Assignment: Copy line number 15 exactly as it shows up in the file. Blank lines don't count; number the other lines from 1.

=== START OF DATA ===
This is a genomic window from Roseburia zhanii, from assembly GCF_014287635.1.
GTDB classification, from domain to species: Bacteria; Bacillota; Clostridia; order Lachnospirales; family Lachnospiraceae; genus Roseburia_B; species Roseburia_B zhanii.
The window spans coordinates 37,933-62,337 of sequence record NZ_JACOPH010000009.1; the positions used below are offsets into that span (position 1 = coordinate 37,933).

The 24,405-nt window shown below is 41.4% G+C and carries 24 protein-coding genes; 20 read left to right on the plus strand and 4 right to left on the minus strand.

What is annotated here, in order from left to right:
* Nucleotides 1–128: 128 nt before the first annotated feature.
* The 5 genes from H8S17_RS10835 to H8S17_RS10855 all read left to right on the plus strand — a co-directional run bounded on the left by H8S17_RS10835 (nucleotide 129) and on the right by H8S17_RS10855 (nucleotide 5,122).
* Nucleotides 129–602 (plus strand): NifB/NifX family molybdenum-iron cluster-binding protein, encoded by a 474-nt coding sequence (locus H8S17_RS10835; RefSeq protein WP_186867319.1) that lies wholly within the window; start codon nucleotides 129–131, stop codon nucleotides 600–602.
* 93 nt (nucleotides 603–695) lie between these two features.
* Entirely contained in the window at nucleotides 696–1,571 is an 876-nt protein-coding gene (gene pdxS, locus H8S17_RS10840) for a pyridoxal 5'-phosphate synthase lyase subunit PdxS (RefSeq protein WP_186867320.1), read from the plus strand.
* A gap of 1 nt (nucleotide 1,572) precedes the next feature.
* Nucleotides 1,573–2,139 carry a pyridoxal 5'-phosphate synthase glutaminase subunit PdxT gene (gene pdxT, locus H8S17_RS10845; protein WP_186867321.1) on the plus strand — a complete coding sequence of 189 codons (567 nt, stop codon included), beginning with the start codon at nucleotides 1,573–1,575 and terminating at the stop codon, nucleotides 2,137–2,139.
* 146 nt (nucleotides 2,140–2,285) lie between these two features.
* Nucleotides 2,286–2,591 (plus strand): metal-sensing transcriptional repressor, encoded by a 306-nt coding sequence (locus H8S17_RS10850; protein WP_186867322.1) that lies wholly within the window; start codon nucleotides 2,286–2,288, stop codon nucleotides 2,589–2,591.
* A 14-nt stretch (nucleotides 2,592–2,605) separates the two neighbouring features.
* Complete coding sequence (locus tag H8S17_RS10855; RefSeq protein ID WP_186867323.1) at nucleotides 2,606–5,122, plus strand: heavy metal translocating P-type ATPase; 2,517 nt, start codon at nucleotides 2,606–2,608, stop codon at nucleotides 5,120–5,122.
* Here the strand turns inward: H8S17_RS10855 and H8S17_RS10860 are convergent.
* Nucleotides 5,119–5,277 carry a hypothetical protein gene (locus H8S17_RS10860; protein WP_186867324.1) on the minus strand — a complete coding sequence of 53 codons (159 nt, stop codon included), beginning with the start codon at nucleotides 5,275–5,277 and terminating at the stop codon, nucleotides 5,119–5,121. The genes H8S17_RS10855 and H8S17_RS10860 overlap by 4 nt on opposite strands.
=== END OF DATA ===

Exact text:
* A 14-nt stretch (nucleotides 2,592–2,605) separates the two neighbouring features.